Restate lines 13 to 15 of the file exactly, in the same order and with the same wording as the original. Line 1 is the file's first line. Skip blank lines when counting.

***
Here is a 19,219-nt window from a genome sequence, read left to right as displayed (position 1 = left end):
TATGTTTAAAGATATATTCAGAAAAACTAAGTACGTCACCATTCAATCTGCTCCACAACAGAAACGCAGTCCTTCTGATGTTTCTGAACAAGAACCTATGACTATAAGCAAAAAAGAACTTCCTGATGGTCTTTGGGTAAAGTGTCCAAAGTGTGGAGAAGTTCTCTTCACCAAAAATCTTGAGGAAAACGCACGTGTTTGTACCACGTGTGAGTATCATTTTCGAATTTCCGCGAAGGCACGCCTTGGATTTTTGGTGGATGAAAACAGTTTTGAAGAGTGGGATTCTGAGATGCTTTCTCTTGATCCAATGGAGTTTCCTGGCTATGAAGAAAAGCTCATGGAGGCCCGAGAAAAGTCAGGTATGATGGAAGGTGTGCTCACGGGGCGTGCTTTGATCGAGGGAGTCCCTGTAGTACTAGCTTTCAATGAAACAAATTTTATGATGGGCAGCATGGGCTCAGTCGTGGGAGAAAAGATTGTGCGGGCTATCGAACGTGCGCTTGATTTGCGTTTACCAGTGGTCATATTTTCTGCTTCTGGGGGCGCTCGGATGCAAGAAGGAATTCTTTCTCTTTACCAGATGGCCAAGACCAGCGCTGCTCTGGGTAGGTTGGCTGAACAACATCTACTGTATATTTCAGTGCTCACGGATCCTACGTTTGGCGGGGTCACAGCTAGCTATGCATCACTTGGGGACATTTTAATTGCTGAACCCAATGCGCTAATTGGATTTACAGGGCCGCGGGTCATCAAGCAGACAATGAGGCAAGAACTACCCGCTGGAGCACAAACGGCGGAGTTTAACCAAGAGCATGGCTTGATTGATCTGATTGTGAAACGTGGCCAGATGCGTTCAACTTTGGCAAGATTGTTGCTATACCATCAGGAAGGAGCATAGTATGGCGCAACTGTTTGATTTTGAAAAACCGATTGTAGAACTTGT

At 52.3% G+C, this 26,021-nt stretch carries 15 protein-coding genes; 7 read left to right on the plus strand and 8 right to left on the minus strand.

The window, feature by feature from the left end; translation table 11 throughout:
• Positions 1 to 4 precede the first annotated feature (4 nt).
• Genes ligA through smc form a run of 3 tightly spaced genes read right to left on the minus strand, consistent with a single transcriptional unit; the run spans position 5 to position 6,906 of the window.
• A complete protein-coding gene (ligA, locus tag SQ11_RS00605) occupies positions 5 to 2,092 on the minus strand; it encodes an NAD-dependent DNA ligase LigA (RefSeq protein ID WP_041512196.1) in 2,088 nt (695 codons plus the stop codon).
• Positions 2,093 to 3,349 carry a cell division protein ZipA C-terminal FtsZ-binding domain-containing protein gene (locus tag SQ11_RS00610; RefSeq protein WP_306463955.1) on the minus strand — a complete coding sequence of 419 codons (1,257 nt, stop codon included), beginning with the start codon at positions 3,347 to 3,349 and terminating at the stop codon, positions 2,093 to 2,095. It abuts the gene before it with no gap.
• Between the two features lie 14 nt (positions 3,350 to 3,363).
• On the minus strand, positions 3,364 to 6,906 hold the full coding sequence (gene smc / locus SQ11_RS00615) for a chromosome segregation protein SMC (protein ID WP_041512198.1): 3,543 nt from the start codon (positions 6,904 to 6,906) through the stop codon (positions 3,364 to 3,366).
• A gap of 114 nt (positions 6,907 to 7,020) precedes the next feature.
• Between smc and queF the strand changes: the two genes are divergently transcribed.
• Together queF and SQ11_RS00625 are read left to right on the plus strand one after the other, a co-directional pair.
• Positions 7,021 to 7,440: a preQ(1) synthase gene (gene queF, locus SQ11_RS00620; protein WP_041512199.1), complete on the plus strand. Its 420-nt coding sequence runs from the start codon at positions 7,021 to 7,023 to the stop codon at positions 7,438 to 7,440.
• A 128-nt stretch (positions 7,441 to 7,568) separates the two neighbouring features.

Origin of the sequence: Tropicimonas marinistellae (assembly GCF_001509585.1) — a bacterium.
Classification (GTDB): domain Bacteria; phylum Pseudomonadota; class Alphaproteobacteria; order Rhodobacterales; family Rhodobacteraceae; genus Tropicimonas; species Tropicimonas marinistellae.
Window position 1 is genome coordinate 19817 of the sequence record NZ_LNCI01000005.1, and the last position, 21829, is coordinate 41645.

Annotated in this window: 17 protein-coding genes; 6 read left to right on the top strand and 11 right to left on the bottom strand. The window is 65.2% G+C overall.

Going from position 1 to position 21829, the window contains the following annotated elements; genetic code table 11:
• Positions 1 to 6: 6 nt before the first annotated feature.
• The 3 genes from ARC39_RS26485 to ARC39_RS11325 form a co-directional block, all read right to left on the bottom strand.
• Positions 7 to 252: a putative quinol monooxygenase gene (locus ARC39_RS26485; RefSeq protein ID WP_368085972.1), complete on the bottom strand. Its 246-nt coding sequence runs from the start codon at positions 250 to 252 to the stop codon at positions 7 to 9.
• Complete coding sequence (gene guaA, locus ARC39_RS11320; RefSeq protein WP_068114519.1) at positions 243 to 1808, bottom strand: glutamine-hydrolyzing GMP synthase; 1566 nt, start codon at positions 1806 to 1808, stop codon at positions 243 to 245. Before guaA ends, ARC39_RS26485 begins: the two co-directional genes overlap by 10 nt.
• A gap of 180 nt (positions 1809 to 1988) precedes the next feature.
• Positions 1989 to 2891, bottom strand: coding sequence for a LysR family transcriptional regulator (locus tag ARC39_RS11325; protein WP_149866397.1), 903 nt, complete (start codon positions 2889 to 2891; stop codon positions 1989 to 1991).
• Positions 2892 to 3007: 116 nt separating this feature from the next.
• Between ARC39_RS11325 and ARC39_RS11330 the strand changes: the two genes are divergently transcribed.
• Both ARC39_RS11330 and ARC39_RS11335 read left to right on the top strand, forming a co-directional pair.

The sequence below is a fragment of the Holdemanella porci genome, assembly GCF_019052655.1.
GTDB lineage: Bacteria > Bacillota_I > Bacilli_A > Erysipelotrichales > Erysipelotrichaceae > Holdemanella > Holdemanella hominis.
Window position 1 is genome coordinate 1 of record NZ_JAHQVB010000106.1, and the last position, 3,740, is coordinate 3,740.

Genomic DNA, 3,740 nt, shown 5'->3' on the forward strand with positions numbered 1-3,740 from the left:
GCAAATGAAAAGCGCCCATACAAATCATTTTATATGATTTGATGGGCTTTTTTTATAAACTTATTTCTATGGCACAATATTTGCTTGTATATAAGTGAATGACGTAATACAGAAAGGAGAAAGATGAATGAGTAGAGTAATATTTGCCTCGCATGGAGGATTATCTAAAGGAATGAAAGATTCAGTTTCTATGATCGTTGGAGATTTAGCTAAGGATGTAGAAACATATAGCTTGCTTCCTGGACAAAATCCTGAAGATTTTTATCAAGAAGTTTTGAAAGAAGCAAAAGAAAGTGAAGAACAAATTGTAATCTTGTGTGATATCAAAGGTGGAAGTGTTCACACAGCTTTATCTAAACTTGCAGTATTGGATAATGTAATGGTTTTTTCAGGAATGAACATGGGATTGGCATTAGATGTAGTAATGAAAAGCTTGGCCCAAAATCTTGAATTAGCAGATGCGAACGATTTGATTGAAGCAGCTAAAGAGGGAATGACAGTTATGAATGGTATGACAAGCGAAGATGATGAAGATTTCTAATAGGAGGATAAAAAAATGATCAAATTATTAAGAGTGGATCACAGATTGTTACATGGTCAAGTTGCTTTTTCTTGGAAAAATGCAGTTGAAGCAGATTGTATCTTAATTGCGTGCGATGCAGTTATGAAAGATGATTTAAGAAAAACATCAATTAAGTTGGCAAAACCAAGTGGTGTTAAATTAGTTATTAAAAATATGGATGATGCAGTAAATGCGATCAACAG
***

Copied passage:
• Together queF and SQ11_RS00625 are read left to right on the plus strand one after the other, a co-directional pair.
• Positions 7,021 to 7,440: a preQ(1) synthase gene (gene queF, locus SQ11_RS00620; protein WP_041512199.1), complete on the plus strand. Its 420-nt coding sequence runs from the start codon at positions 7,021 to 7,023 to the stop codon at positions 7,438 to 7,440.
• A 128-nt stretch (positions 7,441 to 7,568) separates the two neighbouring features.